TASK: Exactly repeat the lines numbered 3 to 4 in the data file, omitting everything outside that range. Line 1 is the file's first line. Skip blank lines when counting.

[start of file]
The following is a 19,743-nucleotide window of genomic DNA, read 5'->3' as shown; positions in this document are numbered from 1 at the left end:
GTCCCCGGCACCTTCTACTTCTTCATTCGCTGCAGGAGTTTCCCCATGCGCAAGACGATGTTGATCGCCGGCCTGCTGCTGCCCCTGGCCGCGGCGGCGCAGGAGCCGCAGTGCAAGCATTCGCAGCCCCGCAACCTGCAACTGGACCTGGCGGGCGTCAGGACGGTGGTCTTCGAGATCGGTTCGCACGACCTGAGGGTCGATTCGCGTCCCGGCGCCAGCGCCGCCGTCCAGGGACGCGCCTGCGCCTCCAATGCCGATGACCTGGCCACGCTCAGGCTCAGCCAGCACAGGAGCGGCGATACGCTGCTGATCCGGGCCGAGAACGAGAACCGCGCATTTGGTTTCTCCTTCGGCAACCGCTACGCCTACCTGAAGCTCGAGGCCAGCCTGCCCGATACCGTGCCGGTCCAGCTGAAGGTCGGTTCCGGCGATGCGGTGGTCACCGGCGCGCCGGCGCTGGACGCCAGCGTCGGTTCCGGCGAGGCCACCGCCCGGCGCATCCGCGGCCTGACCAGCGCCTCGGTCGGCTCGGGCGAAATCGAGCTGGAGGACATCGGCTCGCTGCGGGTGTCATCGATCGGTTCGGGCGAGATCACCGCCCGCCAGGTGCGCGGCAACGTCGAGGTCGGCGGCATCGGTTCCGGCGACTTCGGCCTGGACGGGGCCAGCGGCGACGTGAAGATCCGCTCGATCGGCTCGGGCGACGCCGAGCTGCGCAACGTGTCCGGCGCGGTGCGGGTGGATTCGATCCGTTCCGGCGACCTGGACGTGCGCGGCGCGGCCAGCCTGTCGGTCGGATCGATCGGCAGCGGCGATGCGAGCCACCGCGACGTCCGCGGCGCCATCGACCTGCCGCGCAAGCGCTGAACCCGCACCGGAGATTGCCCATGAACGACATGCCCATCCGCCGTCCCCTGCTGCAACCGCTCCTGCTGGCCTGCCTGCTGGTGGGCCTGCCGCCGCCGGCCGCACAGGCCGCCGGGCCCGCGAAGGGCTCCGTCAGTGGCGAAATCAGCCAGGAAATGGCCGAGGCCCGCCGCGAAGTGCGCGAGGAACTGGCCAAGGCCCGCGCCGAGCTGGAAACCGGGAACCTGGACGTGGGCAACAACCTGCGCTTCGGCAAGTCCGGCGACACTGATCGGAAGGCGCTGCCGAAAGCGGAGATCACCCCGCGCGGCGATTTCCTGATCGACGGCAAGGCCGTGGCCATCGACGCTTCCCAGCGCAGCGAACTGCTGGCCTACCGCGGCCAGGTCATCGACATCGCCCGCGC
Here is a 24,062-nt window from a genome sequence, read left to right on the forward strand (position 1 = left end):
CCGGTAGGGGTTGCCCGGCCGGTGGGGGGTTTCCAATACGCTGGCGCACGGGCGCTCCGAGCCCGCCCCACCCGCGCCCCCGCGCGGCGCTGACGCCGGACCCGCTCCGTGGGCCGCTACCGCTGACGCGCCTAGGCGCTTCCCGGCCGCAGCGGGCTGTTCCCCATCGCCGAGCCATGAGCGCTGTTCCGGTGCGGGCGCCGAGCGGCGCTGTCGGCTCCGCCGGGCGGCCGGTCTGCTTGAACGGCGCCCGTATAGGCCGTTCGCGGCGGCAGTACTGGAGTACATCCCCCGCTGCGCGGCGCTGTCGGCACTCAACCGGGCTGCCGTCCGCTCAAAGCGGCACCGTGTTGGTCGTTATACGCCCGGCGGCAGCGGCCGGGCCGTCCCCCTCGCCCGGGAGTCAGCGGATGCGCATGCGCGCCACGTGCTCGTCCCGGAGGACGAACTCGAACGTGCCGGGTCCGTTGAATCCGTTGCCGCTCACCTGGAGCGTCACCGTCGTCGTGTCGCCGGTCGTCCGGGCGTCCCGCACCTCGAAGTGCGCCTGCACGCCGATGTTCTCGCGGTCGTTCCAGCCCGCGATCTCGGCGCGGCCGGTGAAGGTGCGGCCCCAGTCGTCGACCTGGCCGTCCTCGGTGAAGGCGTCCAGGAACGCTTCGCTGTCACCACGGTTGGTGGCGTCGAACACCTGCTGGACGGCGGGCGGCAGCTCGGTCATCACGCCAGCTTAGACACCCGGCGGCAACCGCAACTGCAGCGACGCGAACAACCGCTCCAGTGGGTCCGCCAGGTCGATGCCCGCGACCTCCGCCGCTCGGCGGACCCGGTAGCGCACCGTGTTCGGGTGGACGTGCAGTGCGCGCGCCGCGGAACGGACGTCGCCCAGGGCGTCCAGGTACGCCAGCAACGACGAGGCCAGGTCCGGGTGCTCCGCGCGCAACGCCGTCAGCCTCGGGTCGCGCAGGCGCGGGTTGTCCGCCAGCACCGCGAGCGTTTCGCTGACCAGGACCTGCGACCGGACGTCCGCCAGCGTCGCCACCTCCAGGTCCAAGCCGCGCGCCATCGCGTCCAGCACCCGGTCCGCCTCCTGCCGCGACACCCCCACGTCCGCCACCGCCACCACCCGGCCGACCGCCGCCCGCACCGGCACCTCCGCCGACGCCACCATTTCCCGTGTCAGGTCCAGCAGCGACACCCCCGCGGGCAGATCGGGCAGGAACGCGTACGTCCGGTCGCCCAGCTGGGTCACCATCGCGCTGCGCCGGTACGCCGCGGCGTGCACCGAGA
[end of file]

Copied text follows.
Here is a 24,062-nt window from a genome sequence, read left to right on the forward strand (position 1 = left end):
CCGGTAGGGGTTGCCCGGCCGGTGGGGGGTTTCCAATACGCTGGCGCACGGGCGCTCCGAGCCCGCCCCACCCGCGCCCCCGCGCGGCGCTGACGCCGGACCCGCTCCGTGGGCCGCTACCGCTGACGCGCCTAGGCGCTTCCCGGCCGCAGCGGGCTGTTCCCCATCGCCGAGCCATGAGCGCTGTTCCGGTGCGGGCGCCGAGCGGCGCTGTCGGCTCCGCCGGGCGGCCGGTCTGCTTGAACGGCGCCCGTATAGGCCGTTCGCGGCGGCAGTACTGGAGTACATCCCCCGCTGCGCGGCGCTGTCGGCACTCAACCGGGCTGCCGTCCGCTCAAAGCGGCACCGTGTTGGTCGTTATACGCCCGGCGGCAGCGGCCGGGCCGTCCCCCTCGCCCGGGAGTCAGCGGATGCGCATGCGCGCCACGTGCTCGTCCCGGAGGACGAACTCGAACGTGCCGGGTCCGTTGAATCCGTTGCCGCTCACCTGGAGCGTCACCGTCGTCGTGTCGCCGGTCGTCCGGGCGTCCCGCACCTCGAAGTGCGCCTGCACGCCGATGTTCTCGCGGTCGTTCCAGCCCGCGATCTCGGCGCGGCCGGTGAAGGTGCGGCCCCAGTCGTCGACCTGGCCGTCCTCGGTGAAGGCGTCCAGGAACGCTTCGCTGTCACCACGGTTGGTGGCGTCGAACACCTGCTGGACGGCGGGCGGCAGCTCGGTCATCACGCCAGCTTAGACACCCGGCGGCAACCGCAACTGCAGCGACGCGAACAACCGCTCCAGTGGGTCCGCCAGGTCGATGCCCGCGACCTCCGCCGCTCGGCGGACCCGGTAGCGCACCGTGTTCGGGTGGACGTGCAGTGCGCGCGCCGCGGAACGGACGTCGCCCAGGGCGTCCAGGTACGCCAGCAACGACGAGGCCAGGTCCGGGTGCTCCGCGCGCAACGCCGTCAGCCTCGGGTCGCGCAGGCGCGGGTTGTCCGCCAGCACCGCGAGCGTTTCGCTGACCAGGACCTGCGACCGGACGTCCGCCAGCGTCGCCACCTCCAGGTCCAAGCCGCGCGCCATCGCGTCCAGCACCCGGTCCGCCTCCTGCCGCGACACCCCCACGTCCGCCACCGCCACCACCCGGCCGACCGCCGCCCGCACCGGCACCTCCGCCGACGCCACCATTTCCCGTGTCAGGTCCAGCAGCGACACCCCCGCGGGCAGATCGGGCAGGAACGCGTACGTCCGGTCGCCCAGCTGGGTCACCATCGCGCTGCGCCGGTACGCCGCGGCGTGCACCGAGA